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Resources

Environmental, Health and Safety (EHS) Impacts | Technology Sector Evaluation: Energy by ObservatoryNano

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The EHS analysis of the energy sector considers nanomaterials outlined within the context of their application and provides a summary of what is known in relation to potential exposure to the material in question. The analysis further outlines some key EHS considerations and basic guidance for those developing or using the technologies outlined within the report.

For all of those nanoparticles identified as having potential EHS impact, toxicological knowledge is still emerging, although based on what is known to date a reasonable approximation of potential hazard may be made. The key common knowledge gap across all nanoparticles however is the lack of exposure measurements for the scenarios and applications in question. As the ObservatoryNANO Project progresses, it is expected that these knowledge gaps will be addressed (at least in part) and thus that later EHS reports will be able to reach more resolute conclusions on the risks posed by those nanomaterials in consideration.

Download this report here.

Ethical and social issues in nanobiotechnologies

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Annual Report 4 on Ethical and Societal Aspects, ObservatoryNano WP4

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Engaging the Public in Nano: Key Concepts in Nanoscale Science, Engineering, and Technology, NISE Network, 2011

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It’s important for everyone to be informed about nanotechnology, because it will be a significant part of our future. Like all technologies, any given nanotechnology has costs, risks, and benefits. Since nanotechnologies are still developing, we can influence what they are and how they’re used. We all have a role in determining how these new technologies will play out in our future.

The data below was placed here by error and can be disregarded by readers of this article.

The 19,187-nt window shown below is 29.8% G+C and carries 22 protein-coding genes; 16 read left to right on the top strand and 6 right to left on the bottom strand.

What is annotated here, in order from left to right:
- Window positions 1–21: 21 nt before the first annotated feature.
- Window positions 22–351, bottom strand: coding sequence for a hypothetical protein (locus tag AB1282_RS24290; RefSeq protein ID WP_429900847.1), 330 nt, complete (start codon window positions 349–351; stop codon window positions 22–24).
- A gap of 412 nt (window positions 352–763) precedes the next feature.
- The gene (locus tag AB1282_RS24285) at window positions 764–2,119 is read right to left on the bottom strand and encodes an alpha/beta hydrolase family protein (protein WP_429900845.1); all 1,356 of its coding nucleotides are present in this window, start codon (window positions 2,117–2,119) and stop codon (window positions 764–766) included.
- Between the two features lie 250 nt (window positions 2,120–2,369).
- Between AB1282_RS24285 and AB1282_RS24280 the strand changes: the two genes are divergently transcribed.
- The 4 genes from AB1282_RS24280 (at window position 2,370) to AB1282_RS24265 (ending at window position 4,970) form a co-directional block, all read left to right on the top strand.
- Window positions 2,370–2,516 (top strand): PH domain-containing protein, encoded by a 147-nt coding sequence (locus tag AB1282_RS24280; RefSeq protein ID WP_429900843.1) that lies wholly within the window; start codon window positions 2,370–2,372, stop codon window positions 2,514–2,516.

In this document you can find a guide on nanotechnologies, explaining key concepts in nanoscale science, engineering and technology. Take a look and download it here.

Planning Guide for Public Engagement and Outreach in Nanotechnology, OECD 2012

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The guide is intended to assist policy makers, public engagement strategists and practitioners. The guide may also be of assistance to industry, industry bodies and others engaged in communicating about nanotechnology with the public. This guide comprises eight key points for consideration to assist when planning public engagement activities. It also contains a set of tables with questions to guide the policy maker through the process of developing a public engagement activity. The questions address topics including, for example, the type of activity, the nature of the participants, the purpose of the activity, resources required and monitoring and evaluation of the activity.

The future of nanotechnology: We need to talk

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This report was published by the Nanologue project that supported dialogue on the social, ethical and legal implications of nanoscience and nanotechnologies. The document presents the main Nanologue findings, provides a very short introduction to some of the risks and opportunities presented by nanotechnology, explores three possible futures in the development of nanotechnology and discusses how dialogue can be used as part of a process to ensure that society maximises the benefits from nanotechnologies and minimises the risks.

Source: http://bit.ly/2cpNryl

 

OECD - Responsible Development of Nanotechnology

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This report presents the findings of a survey on national or regional government policy and/or national and regional research programmes supporting the responsible development of nanotechnology. This document was downloaded from: www.oecd.org

NANO Supermarket

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Go and shop at the NANO Supermarket at www.nanosupermarket.org! Find out more about nanotech products that may hit the shelves within the next ten years!

Responsible Innovation in the context of the KARIM project. A guiding document for SMEs and Policy-Makers

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This manual sets out to provide an introduction to the foundations of the emerging concept of responsible innovation and a practical guide for implementing such an approach within a project. Although mainly aimed at those supporting innovation, it can also be easily used by any small and medium-sized enterprise wishing to take the first steps in implementing a responsible innovation process and assimilate the main concepts surrounding the corresponding strategy. This document was produced within KARIM Interreg IVB project by Paris Region Entreprises and its partners. This report was downloaded from: www.rri-tools.eu

 

 

The Nano2All project has received funding from the European Union's Horizon 2020 Research and Innovation programme, under the Grant Agreement Number 685931.
This website reflects only the author's view and the Commission is not responsible for any use that may be made of the information it contains.

 

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